What is an activist investor?
An activist investor is a person, or a hedge fund, who buys a significant stake in a publicly traded company to change how it is run and managed.
An activist investor is someone who believes a company has potential and sees an opportunity to increase that company’s share price.
When activist investors identify a target, they buy a substantial stake in the company’s equity, which signals to the market that changes are on the way.
A company’s share price can rise due to the news that an activist firm has become a shareholder.
A shareholder activist will then push for changes they believe are in the company’s best interests. These changes often include:
- Strategic redirection
- Changes in operational decisions
- Capital restructuring
- Selling non-core divisions and subsidiaries
- Changes in management
- Changes in corporate governance, i.e. a refreshed board of directors
Activist investors are different to private equity firms
Activist investing is about creating shareholder value by causing change.
Activist investors often advise company management, force a restructuring, or replace the board of directors, depending on their goals.
In contrast to private equity firms, activist investors rarely acquire majority or total stakes in companies to profit from their sales.
They use public communications and private discussions to win over other shareholders and company leaders.
If such efforts fail, an activist investor may choose to run a proxy contest to elect new board members and directors.
Do activist investors help or hurt companies?
There have been instances when activist investors have successfully resolved the old problem faced by shareholders whose interests don’t always align with those of chronic management teams.
There’s no doubt they’ve created value for themselves and other shareholders.
The effectiveness of activist investing, however, can’t be easily categorised.
Activists will always look out for themselves, and if they are successful, they will always make money.
However, rather than making long-term investments, activist investors tend to focus on short-term strategies like dividends and share buybacks that boost the share price.
Here are the names of some well-known activist investors
A well-known activist investor is billionaire Carl Icahn. Icahn famously purchased a 1% stake in Apple Inc. in 2013 and urged the company to increase share buybacks. And in 2021, Apple spent $85.5 billion on buybacks.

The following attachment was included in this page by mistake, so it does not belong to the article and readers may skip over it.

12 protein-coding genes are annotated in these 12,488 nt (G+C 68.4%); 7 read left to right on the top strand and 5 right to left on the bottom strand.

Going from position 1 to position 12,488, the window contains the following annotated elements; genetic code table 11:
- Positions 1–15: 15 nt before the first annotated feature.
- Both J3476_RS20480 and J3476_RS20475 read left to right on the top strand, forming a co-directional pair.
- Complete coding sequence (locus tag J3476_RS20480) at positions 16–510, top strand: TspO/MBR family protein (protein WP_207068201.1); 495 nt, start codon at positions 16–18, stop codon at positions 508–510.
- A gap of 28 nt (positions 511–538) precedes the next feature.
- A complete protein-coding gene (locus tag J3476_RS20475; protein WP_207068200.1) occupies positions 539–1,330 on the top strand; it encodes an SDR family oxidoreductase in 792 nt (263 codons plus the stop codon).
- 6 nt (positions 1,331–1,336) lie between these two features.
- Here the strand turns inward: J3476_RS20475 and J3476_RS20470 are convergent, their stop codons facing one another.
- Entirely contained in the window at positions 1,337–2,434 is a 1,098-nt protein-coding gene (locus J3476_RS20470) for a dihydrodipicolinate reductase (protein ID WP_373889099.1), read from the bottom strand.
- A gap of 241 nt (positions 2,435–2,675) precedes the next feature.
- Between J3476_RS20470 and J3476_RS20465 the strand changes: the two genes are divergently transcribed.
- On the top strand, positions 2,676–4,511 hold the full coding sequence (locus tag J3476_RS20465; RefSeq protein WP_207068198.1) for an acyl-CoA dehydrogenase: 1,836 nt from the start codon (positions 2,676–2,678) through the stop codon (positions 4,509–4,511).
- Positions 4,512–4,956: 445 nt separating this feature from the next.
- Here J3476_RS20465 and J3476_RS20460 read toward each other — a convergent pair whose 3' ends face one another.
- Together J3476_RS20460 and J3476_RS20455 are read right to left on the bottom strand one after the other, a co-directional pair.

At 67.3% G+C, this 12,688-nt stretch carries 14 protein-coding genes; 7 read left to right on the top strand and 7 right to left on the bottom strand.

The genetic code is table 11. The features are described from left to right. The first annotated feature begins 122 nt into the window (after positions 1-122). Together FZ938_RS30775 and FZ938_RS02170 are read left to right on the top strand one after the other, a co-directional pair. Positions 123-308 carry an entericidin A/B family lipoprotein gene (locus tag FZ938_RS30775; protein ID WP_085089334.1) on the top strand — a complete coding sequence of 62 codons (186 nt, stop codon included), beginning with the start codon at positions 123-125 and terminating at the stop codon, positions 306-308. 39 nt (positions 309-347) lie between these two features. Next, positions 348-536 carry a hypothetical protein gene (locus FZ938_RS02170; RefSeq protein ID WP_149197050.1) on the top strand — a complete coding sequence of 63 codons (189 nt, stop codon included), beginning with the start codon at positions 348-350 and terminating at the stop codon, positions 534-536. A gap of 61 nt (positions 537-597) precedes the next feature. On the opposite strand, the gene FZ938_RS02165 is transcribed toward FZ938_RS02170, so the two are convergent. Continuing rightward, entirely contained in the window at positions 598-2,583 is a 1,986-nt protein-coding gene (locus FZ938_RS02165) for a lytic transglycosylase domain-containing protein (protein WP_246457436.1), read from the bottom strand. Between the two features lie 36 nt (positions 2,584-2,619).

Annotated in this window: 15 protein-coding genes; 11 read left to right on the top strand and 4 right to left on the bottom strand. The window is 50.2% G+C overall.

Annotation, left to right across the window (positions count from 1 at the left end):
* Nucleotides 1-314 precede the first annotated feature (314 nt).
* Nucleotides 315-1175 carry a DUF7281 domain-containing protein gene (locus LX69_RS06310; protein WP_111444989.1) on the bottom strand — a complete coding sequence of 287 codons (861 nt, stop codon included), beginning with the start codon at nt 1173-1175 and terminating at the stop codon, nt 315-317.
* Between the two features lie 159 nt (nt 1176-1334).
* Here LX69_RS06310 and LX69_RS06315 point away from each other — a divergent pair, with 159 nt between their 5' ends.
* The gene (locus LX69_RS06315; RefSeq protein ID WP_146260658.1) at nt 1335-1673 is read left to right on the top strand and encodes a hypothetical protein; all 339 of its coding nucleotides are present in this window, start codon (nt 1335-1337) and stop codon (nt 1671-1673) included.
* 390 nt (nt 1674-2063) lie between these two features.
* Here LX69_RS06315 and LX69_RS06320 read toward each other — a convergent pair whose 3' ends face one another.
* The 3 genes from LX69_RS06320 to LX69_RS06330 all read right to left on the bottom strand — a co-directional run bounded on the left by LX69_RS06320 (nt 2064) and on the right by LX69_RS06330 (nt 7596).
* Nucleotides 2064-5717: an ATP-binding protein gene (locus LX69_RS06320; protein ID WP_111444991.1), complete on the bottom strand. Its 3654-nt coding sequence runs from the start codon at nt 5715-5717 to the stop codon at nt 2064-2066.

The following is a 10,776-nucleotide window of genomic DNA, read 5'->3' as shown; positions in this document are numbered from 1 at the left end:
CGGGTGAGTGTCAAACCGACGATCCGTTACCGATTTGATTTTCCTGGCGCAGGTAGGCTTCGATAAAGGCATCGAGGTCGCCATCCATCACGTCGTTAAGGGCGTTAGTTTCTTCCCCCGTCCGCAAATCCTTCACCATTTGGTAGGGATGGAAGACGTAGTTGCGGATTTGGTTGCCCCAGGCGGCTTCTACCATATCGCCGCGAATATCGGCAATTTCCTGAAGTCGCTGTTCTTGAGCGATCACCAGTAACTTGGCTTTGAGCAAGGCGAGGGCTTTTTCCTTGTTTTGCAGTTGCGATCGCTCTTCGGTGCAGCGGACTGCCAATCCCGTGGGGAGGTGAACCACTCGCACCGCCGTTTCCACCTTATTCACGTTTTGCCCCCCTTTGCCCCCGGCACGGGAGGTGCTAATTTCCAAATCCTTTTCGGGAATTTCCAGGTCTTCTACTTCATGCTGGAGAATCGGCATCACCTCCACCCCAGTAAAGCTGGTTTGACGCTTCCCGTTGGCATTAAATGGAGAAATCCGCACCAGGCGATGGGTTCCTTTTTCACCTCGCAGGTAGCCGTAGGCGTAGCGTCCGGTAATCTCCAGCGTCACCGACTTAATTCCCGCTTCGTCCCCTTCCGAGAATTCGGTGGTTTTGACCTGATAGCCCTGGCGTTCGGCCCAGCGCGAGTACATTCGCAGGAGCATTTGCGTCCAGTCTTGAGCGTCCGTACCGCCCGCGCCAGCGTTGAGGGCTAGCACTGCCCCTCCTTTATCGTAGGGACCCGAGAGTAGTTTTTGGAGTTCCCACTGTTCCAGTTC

Paul Singer founded Elliott Management Corp., which manages $51 billion in activist investments. The company is known for its aggressive activism, including a public attempt to oust Jack Dorsey as CEO of Twitter in 2020. Elliott was given a board seat and a $2 billion share buyback program, and Dorsey resigned from the CEO position in November 2021.
Other famous activist investors include David Einhorn, Ryan Cohen, Starboard Value, ValueAct Capital, Trian Partners, and Third Point Partners.
Watch this video explaining how Paul Singer, the activist investor, made his money.
How activist investors can do good
Activist investors can be helpful catalysts for change in stagnant or mismanaged companies. They can replace bad managers and unlock value via corporate restructuring.
Share prices often rise significantly after an activist investor announces a stake in a company.
A company’s management is much less likely to ignore shareholder proposals if activist investors are involved.
Activist investors often bring new ideas and a fresh perspective to a stagnant company with great potential.
How activist investors can cause damage
The long-term outlook isn’t always crucial to activist investors. Such short-term thinking can be harmful.
A company’s long-term vision may be derailed by activist investor pressure to implement immediate improvements to drive shareholder value.
The short-term impact of share buybacks and dividends is often positive, but investing that cash in the company may be wiser over time.
There is often no guarantee that the ideas for change proposed by activist investors will succeed, as they may not be experts in the company’s particular industry.
When activist investors eventually sell their large stakes in the public market, they can cause downward pressure on stock prices.